Stanton-Salazar, R. D., Chávez, L. F., & Tai, R. H. (2001). The help-seeking orientations of Latino and non-Latino urban high school students: A critical-sociological investigation. Social Psychology of Education, 5(1), 49-82.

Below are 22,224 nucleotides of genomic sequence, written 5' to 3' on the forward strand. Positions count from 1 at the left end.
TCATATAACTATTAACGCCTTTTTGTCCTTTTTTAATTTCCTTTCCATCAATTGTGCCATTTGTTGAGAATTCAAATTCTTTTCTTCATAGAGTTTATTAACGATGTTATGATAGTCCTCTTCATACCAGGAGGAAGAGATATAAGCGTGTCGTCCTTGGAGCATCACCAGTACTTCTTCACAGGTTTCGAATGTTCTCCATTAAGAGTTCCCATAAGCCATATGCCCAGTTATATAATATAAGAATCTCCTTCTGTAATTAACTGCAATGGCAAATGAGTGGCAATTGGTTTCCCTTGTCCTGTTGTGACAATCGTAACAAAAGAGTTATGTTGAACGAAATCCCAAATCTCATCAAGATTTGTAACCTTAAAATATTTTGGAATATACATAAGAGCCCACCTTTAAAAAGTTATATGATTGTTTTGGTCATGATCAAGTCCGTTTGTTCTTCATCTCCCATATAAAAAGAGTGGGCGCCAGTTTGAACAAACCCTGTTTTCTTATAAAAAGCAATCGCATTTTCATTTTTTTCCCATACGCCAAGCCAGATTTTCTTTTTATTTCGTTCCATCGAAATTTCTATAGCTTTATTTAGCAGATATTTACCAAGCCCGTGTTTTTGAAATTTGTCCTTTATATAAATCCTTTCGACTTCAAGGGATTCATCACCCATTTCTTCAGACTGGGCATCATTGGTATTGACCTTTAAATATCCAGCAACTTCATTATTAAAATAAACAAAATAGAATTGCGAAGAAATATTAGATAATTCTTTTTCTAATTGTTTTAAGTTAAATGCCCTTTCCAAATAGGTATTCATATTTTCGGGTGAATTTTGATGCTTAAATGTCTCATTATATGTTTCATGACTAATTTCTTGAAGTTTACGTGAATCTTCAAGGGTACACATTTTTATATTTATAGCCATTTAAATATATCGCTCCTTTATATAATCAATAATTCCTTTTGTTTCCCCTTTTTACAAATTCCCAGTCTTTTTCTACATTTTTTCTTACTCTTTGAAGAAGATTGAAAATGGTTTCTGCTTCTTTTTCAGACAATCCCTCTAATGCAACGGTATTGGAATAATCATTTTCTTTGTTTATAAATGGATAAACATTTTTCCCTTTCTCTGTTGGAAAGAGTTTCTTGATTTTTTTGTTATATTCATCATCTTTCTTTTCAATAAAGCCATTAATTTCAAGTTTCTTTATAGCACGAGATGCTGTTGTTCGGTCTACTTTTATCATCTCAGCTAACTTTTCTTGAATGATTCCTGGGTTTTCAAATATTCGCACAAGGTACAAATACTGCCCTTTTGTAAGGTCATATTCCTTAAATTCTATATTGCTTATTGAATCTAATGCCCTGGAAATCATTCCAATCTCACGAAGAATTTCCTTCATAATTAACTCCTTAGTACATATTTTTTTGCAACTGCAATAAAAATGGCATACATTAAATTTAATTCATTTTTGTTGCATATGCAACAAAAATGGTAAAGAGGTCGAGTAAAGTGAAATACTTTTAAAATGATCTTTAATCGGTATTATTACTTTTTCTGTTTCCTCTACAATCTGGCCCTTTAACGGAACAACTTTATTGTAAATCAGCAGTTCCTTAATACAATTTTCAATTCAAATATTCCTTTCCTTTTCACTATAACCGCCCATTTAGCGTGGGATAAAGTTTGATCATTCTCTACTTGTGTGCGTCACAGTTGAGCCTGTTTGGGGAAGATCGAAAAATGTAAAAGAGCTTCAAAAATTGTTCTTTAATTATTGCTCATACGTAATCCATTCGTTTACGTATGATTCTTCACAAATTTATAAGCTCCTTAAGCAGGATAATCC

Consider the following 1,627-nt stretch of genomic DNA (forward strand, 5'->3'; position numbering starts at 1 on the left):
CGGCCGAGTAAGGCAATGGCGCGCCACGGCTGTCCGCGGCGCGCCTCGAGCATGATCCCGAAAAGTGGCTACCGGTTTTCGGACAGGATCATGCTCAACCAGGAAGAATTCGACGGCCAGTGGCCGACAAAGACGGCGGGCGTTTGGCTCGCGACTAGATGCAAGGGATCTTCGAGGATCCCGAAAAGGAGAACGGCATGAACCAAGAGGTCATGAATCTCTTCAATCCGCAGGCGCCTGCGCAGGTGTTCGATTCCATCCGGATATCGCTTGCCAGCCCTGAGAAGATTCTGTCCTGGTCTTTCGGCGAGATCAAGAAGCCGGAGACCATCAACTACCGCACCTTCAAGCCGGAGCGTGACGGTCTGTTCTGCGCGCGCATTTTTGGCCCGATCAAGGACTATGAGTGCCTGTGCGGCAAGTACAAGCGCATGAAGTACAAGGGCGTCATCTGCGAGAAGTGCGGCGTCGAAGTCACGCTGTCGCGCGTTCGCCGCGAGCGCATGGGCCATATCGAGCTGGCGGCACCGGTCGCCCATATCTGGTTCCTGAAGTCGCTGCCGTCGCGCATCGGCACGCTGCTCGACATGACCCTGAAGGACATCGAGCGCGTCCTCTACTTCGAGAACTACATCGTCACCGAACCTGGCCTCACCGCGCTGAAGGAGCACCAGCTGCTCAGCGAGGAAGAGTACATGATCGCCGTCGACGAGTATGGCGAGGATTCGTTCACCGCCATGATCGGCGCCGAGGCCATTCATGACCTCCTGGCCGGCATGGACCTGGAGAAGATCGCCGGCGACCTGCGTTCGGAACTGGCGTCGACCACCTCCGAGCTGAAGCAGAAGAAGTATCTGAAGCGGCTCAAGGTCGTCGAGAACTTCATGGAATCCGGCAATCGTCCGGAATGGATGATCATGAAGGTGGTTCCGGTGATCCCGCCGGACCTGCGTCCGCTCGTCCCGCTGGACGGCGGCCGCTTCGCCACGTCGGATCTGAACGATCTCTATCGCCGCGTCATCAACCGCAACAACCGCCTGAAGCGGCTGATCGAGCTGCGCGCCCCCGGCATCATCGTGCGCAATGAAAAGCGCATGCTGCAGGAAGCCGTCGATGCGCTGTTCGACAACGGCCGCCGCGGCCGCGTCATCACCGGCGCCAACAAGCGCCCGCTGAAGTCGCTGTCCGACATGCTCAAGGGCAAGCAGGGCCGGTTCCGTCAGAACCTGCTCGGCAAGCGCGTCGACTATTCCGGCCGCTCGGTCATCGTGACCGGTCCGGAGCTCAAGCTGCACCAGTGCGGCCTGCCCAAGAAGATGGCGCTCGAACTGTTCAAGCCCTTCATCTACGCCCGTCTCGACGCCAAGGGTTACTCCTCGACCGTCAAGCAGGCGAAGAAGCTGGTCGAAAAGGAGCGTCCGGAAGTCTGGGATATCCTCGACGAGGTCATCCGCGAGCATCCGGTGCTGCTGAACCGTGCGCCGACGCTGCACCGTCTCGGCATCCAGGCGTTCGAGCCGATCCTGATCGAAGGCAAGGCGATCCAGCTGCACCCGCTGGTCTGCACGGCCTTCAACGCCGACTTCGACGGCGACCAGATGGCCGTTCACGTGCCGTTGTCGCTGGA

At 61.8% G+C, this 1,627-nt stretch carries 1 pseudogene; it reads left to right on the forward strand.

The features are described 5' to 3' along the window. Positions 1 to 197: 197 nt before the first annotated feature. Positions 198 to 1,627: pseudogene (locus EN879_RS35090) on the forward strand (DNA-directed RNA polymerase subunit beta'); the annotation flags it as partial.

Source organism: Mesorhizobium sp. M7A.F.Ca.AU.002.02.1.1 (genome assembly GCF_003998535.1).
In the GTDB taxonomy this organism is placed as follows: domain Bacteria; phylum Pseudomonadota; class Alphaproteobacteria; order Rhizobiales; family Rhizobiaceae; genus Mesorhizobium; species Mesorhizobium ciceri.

This study focuses on the help-seeking orientations of low-status Latino adolescents. Help-seeking orientation is defined as a person’s proclivity to resolve personal and academic problems through the seeking of social support (i.e., coping by seeking help). This article presents a selected review of the literature on key social antecedents of people’s help-seeking orientation. It also presents an emerging sociological framework for recasting this social psychological phenomenon as an important mediating link between the systematic forces of class, race, and gender and the life chances of low-status youth. The authors report on a cross-sectional study of three measures of adolescent help-seeking orientation, based on a questionnaire survey of one urban high school in the southwestern United States. Measures of social class, gender, age, English-language proficiency, and academic performance were examined for their independent predictive value. The authors also tested for differential effects across three student groups: Spanish-dominant Latinos, English-proficient Latinos, and non-Latinos. Gender and academic performance emerged as the most salient predictors, suggesting that low-achieving males are particularly prone to withdraw from vital sources of support. Latino immigrants with little English proficiency also revealed signs of a negative or conflictive orientation toward help seeking, reporting low degrees of interpersonal openness and a low desire for academic support.

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